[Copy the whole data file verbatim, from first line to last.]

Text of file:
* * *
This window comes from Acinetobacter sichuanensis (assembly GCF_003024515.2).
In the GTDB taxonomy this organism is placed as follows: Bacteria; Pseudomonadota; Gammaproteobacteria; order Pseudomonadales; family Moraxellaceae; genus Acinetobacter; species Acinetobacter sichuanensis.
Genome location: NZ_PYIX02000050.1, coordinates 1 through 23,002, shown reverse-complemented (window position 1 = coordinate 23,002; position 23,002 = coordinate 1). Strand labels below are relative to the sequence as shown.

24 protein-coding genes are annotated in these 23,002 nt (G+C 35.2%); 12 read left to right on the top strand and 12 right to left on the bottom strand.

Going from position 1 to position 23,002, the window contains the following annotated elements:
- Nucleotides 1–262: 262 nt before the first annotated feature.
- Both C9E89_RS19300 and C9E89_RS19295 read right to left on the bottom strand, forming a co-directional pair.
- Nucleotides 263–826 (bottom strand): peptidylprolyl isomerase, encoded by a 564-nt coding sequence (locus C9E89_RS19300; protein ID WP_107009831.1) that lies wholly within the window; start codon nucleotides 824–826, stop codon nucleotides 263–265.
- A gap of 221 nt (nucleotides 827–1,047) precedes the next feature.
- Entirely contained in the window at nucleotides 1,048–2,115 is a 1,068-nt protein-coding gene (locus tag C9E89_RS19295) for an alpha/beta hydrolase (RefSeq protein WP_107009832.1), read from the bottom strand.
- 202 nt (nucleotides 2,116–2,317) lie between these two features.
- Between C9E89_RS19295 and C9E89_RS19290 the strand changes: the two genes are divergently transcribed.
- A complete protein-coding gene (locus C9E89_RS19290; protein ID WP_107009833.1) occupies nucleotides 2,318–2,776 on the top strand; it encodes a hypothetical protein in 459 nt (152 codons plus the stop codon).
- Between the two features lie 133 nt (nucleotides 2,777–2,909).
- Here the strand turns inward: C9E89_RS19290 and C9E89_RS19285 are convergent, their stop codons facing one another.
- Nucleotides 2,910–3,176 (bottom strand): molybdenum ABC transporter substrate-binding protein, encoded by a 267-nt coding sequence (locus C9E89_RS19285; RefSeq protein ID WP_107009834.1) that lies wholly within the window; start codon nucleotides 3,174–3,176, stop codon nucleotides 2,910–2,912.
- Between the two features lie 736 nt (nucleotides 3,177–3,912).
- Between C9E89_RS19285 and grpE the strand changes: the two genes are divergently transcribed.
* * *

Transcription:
This window comes from Acinetobacter sichuanensis (assembly GCF_003024515.2).
In the GTDB taxonomy this organism is placed as follows: Bacteria; Pseudomonadota; Gammaproteobacteria; order Pseudomonadales; family Moraxellaceae; genus Acinetobacter; species Acinetobacter sichuanensis.
Genome location: NZ_PYIX02000050.1, coordinates 1 through 23,002, shown reverse-complemented (window position 1 = coordinate 23,002; position 23,002 = coordinate 1). Strand labels below are relative to the sequence as shown.

24 protein-coding genes are annotated in these 23,002 nt (G+C 35.2%); 12 read left to right on the top strand and 12 right to left on the bottom strand.

Going from position 1 to position 23,002, the window contains the following annotated elements:
- Nucleotides 1–262: 262 nt before the first annotated feature.
- Both C9E89_RS19300 and C9E89_RS19295 read right to left on the bottom strand, forming a co-directional pair.
- Nucleotides 263–826 (bottom strand): peptidylprolyl isomerase, encoded by a 564-nt coding sequence (locus C9E89_RS19300; protein ID WP_107009831.1) that lies wholly within the window; start codon nucleotides 824–826, stop codon nucleotides 263–265.
- A gap of 221 nt (nucleotides 827–1,047) precedes the next feature.
- Entirely contained in the window at nucleotides 1,048–2,115 is a 1,068-nt protein-coding gene (locus tag C9E89_RS19295) for an alpha/beta hydrolase (RefSeq protein WP_107009832.1), read from the bottom strand.
- 202 nt (nucleotides 2,116–2,317) lie between these two features.
- Between C9E89_RS19295 and C9E89_RS19290 the strand changes: the two genes are divergently transcribed.
- A complete protein-coding gene (locus C9E89_RS19290; protein ID WP_107009833.1) occupies nucleotides 2,318–2,776 on the top strand; it encodes a hypothetical protein in 459 nt (152 codons plus the stop codon).
- Between the two features lie 133 nt (nucleotides 2,777–2,909).
- Here the strand turns inward: C9E89_RS19290 and C9E89_RS19285 are convergent, their stop codons facing one another.
- Nucleotides 2,910–3,176 (bottom strand): molybdenum ABC transporter substrate-binding protein, encoded by a 267-nt coding sequence (locus C9E89_RS19285; RefSeq protein ID WP_107009834.1) that lies wholly within the window; start codon nucleotides 3,174–3,176, stop codon nucleotides 2,910–2,912.
- Between the two features lie 736 nt (nucleotides 3,177–3,912).
- Between C9E89_RS19285 and grpE the strand changes: the two genes are divergently transcribed.